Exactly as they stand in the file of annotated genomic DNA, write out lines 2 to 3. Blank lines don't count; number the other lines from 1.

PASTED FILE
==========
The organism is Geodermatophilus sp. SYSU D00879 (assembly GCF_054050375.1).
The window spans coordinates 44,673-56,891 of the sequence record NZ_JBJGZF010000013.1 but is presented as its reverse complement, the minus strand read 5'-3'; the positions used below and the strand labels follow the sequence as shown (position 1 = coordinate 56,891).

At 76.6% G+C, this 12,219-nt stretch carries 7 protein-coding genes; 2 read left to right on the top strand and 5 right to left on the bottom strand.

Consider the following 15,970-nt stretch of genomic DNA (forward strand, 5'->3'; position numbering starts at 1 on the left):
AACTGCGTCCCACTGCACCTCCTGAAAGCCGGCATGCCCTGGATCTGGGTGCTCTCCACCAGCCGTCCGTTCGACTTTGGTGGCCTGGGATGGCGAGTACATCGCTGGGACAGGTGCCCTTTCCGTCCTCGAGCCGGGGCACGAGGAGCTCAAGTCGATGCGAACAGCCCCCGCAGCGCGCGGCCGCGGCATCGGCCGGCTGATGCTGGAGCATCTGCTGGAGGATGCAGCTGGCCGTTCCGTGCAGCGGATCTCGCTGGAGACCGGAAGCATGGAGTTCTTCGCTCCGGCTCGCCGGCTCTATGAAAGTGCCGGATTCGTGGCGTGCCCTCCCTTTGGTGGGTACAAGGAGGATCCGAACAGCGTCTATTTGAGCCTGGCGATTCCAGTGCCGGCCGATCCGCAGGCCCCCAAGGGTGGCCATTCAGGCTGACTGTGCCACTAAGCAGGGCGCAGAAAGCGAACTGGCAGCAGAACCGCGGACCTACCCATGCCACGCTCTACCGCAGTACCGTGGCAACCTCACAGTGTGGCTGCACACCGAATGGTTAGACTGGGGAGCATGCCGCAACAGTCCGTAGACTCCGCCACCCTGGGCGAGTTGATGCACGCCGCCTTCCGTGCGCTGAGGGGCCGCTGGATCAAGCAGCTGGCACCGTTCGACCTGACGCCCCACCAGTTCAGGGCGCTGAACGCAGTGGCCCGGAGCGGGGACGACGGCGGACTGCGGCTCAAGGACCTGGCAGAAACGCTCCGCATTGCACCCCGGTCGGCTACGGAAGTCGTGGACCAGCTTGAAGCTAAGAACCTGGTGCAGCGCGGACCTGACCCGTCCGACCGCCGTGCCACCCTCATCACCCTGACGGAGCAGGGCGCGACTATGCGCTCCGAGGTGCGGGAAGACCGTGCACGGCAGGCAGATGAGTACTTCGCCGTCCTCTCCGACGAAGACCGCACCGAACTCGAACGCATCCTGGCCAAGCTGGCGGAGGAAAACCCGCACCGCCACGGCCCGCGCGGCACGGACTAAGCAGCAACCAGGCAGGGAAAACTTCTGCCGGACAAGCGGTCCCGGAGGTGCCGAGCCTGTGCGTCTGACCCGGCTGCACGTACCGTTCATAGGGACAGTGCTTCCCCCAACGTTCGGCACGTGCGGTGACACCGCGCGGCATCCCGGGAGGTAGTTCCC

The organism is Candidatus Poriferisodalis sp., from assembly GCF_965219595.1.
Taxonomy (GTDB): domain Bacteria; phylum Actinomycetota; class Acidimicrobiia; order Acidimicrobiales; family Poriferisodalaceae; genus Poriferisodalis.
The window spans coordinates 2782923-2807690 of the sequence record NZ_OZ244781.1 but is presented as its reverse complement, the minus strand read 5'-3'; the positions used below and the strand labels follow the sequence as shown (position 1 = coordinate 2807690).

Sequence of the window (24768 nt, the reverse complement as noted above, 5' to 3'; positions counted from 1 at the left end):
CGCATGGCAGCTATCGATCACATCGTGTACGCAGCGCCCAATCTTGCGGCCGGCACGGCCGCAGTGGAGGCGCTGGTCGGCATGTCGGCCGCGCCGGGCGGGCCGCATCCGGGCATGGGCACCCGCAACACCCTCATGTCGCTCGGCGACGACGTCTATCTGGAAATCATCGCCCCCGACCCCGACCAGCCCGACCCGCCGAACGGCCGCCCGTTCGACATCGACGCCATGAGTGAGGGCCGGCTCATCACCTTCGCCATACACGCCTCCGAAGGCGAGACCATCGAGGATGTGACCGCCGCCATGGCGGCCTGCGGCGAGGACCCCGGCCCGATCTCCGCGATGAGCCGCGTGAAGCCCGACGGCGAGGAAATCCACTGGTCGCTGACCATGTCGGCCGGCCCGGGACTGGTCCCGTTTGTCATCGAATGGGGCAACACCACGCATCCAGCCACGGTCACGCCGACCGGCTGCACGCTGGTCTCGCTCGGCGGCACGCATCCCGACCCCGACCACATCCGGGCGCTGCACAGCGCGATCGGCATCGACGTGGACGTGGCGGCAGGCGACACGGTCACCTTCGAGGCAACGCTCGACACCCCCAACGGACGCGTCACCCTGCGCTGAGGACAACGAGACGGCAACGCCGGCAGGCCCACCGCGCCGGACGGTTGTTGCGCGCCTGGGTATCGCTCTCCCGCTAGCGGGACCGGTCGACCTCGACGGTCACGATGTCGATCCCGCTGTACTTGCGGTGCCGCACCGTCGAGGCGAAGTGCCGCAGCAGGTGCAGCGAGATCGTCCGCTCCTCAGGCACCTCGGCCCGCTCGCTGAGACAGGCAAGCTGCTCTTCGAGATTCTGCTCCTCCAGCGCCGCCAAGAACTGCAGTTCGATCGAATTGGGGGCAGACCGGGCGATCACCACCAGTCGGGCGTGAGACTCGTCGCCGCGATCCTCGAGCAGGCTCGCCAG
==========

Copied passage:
The window spans coordinates 44,673-56,891 of the sequence record NZ_JBJGZF010000013.1 but is presented as its reverse complement, the minus strand read 5'-3'; the positions used below and the strand labels follow the sequence as shown (position 1 = coordinate 56,891).

At 76.6% G+C, this 12,219-nt stretch carries 7 protein-coding genes; 2 read left to right on the top strand and 5 right to left on the bottom strand.